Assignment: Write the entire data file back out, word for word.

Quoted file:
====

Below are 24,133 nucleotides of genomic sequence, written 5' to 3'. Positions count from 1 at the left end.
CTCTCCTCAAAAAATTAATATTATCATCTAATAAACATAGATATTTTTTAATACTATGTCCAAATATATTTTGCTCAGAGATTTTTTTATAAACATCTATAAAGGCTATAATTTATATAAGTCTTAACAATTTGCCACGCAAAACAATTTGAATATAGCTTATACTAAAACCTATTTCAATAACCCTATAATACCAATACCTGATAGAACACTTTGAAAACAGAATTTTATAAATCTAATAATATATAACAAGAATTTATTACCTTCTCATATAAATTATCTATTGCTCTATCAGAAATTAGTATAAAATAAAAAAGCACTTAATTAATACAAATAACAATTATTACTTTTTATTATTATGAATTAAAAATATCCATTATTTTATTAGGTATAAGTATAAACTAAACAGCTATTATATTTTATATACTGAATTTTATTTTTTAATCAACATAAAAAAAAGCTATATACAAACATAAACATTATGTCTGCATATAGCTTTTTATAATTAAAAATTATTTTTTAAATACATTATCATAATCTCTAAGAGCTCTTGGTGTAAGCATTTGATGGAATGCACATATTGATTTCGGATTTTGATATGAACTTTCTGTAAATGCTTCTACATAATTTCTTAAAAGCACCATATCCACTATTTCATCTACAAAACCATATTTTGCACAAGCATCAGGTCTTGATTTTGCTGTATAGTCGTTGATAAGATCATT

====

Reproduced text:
Below are 24,133 nucleotides of genomic sequence, written 5' to 3'. Positions count from 1 at the left end.
CTCTCCTCAAAAAATTAATATTATCATCTAATAAACATAGATATTTTTTAATACTATGTCCAAATATATTTTGCTCAGAGATTTTTTTATAAACATCTATAAAGGCTATAATTTATATAAGTCTTAACAATTTGCCACGCAAAACAATTTGAATATAGCTTATACTAAAACCTATTTCAATAACCCTATAATACCAATACCTGATAGAACACTTTGAAAACAGAATTTTATAAATCTAATAATATATAACAAGAATTTATTACCTTCTCATATAAATTATCTATTGCTCTATCAGAAATTAGTATAAAATAAAAAAGCACTTAATTAATACAAATAACAATTATTACTTTTTATTATTATGAATTAAAAATATCCATTATTTTATTAGGTATAAGTATAAACTAAACAGCTATTATATTTTATATACTGAATTTTATTTTTTAATCAACATAAAAAAAAGCTATATACAAACATAAACATTATGTCTGCATATAGCTTTTTATAATTAAAAATTATTTTTTAAATACATTATCATAATCTCTAAGAGCTCTTGGTGTAAGCATTTGATGGAATGCACATATTGATTTCGGATTTTGATATGAACTTTCTGTAAATGCTTCTACATAATTTCTTAAAAGCACCATATCCACTATTTCATCTACAAAACCATATTTTGCACAAGCATCAGGTCTTGATTTTGCTGTATAGTCGTTGATAAGATCATT